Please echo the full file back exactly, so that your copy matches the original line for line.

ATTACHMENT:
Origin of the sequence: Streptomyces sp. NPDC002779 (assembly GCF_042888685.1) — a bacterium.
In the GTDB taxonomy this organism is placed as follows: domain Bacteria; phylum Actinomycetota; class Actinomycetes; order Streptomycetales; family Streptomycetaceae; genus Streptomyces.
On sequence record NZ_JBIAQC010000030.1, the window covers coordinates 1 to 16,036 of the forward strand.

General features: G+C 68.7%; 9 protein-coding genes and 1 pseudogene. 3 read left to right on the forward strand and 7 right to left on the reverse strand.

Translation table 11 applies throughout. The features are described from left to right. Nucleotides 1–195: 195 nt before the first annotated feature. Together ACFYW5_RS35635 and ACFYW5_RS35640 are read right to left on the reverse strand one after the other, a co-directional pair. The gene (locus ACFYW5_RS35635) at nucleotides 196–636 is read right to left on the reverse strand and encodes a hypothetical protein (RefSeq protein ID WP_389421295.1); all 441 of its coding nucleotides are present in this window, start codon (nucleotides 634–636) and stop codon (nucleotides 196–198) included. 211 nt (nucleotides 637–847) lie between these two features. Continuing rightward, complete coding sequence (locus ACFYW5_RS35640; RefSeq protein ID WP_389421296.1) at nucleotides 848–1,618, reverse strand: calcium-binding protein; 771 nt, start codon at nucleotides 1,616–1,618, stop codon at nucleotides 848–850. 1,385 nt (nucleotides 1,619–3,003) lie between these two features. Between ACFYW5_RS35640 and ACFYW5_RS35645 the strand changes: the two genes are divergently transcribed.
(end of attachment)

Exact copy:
Origin of the sequence: Streptomyces sp. NPDC002779 (assembly GCF_042888685.1) — a bacterium.
In the GTDB taxonomy this organism is placed as follows: domain Bacteria; phylum Actinomycetota; class Actinomycetes; order Streptomycetales; family Streptomycetaceae; genus Streptomyces.
On sequence record NZ_JBIAQC010000030.1, the window covers coordinates 1 to 16,036 of the forward strand.

General features: G+C 68.7%; 9 protein-coding genes and 1 pseudogene. 3 read left to right on the forward strand and 7 right to left on the reverse strand.

Translation table 11 applies throughout. The features are described from left to right. Nucleotides 1–195: 195 nt before the first annotated feature. Together ACFYW5_RS35635 and ACFYW5_RS35640 are read right to left on the reverse strand one after the other, a co-directional pair. The gene (locus ACFYW5_RS35635) at nucleotides 196–636 is read right to left on the reverse strand and encodes a hypothetical protein (RefSeq protein ID WP_389421295.1); all 441 of its coding nucleotides are present in this window, start codon (nucleotides 634–636) and stop codon (nucleotides 196–198) included. 211 nt (nucleotides 637–847) lie between these two features. Continuing rightward, complete coding sequence (locus ACFYW5_RS35640; RefSeq protein ID WP_389421296.1) at nucleotides 848–1,618, reverse strand: calcium-binding protein; 771 nt, start codon at nucleotides 1,616–1,618, stop codon at nucleotides 848–850. 1,385 nt (nucleotides 1,619–3,003) lie between these two features. Between ACFYW5_RS35640 and ACFYW5_RS35645 the strand changes: the two genes are divergently transcribed.